Owen in China 18: Of follow-ups, frustrations and a Frenchman (April 8th, 2016)

Hi everyone, this is Owen and this is my podcast for Friday 8th April, 2016. I hope you are all well. The big story in Kunming this week is about the zoo. We live opposite the zoo and a few weeks ago they introduced nine new monkeys to the big monkey enclosure [1]. The moment they put them in the enclosure there were problems. Apparently, these new monkeys come from a different province in China and they didn't get along very well with the local monkeys. They weren't welcome and they started fighting, so the new monkeys ran away. I’m not sure how exactly they managed to get out of the enclosure but they did. The zookeepers managed to catch one of them but the other eight are still on the run somewhere in the city.

Today’s topics will be a follow-up [2] to an old story, a frustrating aspect of life in China and a trip to a traditional Chinese medicine hospital.


If you’ve been listening to my podcasts from the beginning, you might remember a story I told you more than a year ago. It was about a casting agent who was looking for a bearded foreigner for a part in a film. They were shooting a war movie in Yunnan province at the time and the casting agent spotted me sitting in a bar. She was talking to me about the film and I think I was close to getting the part when a tall, handsome, bearded American walked into the bar. As soon as she saw him, she lost all interest in me. Well, the other week I bumped into the tall American who robbed me of [3] my acting career. His name is Julian. I never saw him after our meeting with the casting agent [4], so I was interested to hear what had happened. When I asked him about the film, he gave me a big smile. He was offered the part and the whole thing had been a great experience. He spent 14 days with the film crew in the hills in the south-west of Yunnan. Apparently, it was a lot of sitting around and waiting to begin with but in the end he got three days of shooting [5]. His lines had been translated rather poorly, so he first had to rewrite his own lines. But then he got to share a scene with a man who was in the movie ‘Life of Pi’. It turned out to be a film with a big production budget. They even flew him to Beijing for the premiere. He got to walk the red carpet and see himself on the big screen. Julian was very excited while recalling [6] the whole experience. He even jumped up from his seat to act out some of his lines for us. We were at a bar that night and it was open mic [7] night. After he’d finished telling us all about the film, he grabbed his guitar, got up on the stage and performed some songs for everyone at the bar. Watching him up there entertaining us all, I took a deep breath and thought: “Thank goodness he got the part and not me.” The man’s a real performer. If I had been offered the part, I would no doubt have made a complete fool of myself.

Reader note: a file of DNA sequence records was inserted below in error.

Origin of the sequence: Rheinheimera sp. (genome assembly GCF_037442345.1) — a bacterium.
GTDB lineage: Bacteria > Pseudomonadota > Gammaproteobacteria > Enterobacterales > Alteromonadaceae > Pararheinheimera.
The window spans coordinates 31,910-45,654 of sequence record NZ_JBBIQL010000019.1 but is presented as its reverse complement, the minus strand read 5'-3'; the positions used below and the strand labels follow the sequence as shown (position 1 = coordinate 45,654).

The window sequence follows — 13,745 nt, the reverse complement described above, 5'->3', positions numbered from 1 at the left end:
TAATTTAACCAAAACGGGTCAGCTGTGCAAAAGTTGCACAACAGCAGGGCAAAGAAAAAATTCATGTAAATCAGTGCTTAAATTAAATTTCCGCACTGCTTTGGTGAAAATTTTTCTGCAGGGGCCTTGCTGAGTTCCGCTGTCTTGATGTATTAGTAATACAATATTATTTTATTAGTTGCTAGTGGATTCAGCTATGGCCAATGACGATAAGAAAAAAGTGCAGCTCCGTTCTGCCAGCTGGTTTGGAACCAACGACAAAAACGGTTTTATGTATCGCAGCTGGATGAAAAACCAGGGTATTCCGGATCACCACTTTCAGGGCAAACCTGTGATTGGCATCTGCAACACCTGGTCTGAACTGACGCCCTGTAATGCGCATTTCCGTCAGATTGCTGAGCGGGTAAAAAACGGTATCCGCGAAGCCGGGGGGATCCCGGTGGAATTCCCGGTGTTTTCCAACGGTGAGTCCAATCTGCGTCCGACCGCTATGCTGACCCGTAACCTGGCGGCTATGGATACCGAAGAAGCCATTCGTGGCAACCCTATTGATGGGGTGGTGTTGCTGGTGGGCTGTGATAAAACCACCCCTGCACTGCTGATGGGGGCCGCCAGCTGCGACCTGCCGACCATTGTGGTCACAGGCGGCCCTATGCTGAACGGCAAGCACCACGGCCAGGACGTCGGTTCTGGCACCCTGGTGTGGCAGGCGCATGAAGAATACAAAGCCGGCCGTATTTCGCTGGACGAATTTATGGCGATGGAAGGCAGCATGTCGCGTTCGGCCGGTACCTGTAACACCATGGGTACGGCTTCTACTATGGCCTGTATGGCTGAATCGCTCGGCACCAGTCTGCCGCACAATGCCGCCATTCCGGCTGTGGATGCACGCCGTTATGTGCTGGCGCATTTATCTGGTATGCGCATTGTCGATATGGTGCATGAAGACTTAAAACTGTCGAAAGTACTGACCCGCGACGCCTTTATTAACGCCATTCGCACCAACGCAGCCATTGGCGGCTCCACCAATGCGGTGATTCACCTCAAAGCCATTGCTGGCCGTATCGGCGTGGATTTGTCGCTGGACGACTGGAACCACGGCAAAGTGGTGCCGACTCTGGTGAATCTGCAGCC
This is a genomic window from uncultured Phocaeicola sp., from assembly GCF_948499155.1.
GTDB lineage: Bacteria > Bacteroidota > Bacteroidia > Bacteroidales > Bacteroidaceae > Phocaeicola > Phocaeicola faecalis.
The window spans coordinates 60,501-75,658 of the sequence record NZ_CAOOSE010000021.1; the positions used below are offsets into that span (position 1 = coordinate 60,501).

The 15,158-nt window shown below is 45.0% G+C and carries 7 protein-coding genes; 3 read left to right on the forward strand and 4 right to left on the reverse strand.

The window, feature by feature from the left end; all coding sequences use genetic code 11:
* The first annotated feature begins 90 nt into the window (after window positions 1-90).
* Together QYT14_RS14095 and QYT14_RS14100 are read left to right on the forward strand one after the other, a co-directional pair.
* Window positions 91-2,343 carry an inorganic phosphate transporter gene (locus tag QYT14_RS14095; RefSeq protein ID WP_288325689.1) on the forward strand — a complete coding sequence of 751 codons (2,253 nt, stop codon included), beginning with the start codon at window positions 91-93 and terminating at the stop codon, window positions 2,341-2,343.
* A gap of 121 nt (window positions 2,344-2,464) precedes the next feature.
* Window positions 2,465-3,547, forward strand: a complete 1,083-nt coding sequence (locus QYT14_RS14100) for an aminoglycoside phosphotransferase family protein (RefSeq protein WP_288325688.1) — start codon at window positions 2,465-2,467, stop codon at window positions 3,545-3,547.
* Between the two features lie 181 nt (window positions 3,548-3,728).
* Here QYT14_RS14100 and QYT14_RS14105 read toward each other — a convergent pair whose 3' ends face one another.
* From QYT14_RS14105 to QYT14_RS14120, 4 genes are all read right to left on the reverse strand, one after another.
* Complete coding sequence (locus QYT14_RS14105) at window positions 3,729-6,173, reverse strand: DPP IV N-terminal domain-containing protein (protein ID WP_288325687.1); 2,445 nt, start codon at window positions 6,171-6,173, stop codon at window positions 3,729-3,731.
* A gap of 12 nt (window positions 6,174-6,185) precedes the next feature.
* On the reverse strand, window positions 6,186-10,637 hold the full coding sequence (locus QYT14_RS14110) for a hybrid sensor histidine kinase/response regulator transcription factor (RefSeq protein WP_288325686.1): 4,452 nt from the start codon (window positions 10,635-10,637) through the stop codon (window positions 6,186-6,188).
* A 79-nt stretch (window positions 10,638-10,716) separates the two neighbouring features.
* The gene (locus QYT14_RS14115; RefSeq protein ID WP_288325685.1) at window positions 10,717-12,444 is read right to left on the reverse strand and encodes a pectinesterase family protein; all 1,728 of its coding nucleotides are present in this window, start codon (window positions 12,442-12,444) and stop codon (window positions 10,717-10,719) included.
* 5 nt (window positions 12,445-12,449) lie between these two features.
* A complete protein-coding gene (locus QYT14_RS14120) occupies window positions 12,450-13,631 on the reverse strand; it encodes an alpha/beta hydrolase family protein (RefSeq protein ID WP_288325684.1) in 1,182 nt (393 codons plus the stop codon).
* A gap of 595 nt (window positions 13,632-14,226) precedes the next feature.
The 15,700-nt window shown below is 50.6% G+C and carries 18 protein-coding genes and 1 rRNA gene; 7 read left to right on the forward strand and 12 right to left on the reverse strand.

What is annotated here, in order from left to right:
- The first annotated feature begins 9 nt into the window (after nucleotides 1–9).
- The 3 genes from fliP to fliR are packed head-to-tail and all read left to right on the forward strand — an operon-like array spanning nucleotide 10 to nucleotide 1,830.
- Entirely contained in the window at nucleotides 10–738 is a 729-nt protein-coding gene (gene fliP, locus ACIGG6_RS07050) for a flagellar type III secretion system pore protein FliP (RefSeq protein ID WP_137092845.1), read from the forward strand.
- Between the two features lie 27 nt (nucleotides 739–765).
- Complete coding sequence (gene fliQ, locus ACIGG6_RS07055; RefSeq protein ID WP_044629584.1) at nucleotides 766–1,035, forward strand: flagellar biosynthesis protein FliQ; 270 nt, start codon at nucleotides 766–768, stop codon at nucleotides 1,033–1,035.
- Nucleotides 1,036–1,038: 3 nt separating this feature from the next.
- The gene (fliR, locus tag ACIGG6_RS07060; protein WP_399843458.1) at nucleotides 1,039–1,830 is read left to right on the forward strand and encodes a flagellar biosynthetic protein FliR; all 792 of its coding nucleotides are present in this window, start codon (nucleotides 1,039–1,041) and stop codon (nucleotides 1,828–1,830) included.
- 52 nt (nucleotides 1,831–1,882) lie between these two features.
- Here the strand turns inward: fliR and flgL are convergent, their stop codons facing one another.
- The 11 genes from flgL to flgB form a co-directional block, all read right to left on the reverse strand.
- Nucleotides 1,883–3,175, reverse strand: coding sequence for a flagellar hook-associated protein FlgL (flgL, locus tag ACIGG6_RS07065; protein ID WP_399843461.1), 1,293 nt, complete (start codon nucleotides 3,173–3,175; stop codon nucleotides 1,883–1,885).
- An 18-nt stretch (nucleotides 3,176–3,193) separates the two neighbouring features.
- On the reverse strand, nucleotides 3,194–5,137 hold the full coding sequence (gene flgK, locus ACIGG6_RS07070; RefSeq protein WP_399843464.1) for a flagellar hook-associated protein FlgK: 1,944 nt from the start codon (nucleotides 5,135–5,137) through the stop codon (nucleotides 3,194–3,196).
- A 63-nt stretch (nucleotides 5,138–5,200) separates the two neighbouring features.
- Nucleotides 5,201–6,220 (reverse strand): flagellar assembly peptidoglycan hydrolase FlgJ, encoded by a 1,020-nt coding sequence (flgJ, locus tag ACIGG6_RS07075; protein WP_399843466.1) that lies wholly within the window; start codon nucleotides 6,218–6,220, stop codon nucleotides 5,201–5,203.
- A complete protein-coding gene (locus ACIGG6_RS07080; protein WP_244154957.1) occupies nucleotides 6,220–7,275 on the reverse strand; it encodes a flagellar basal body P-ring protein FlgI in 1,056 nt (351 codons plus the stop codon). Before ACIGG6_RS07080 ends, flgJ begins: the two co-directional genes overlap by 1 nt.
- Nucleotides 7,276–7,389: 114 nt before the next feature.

There are lots of good reasons for living in China. The internet is not one of them. In fact the internet is one of the more frustrating things about living here. Not only is it rather slow but it’s censored [8] to a very high degree. Because internet censorship [9] is so extreme, a lot of people, especially foreigners, use VPNs. VPN stands for virtual private network and it allows you to bypass internet censorship. They call internet censorship in China the Great Firewall [10] of China. Without a VPN all online activity is a bit of a pain in the neck [11]. Lots of websites like Google, Twitter, Youtube, The New York Times are blocked completely and most articles that are critical of the government are blocked as well. There are plenty of Wikipedia entries that can’t be accessed. The government also monitors Chinese social media sites very closely. The way around all this is a VPN, which generally speaking allows you to access all websites and to surf the web without being monitored. The other week though it seemed like the whole internet had simply stopped working. The National People’s Congress was taking place in Beijing. It’s an important annual parliamentary [12] meeting and for almost two weeks lots of VPNs stopped working. It was incredibly frustrating. Not only did many VPNs stop working but it also seemed like the government slowed down the whole internet. It’s amazing that they do that. Surely interfering with people’s internet access and speed is not a good move. Sometimes it feels like they’re going backwards in this country. To give you an example of how crazy the censorship can be I have a story for you about a Danish friend who studies Chinese in Kunming. A few months ago he posted a picture of the president of China meeting his Taiwanese counterpart [13] in Singapore on WeChat. WeChat is the Chinese equivalent of WhatsApp, so it’s an application you have on your phone to communicate with other people. However, on WeChat there is also a function which lets you post pictures and text for all your contacts to see. After my Danish friend had posted the picture, a Chinese friend of his left a comment. The comment was about the relationship between China and Taiwan. Nothing very controversial [14], pretty harmless really. After that my Danish friend got a phone call from the Communist Party representative at his university. The party representative asked him to remove the picture from his WeChat account. My friend was absolutely shocked and at first he said no, but then he thought about it and decided he didn't want to jeopardise [15] his university degree, so he deleted the picture and all the comments from his WeChat account. How crazy is that!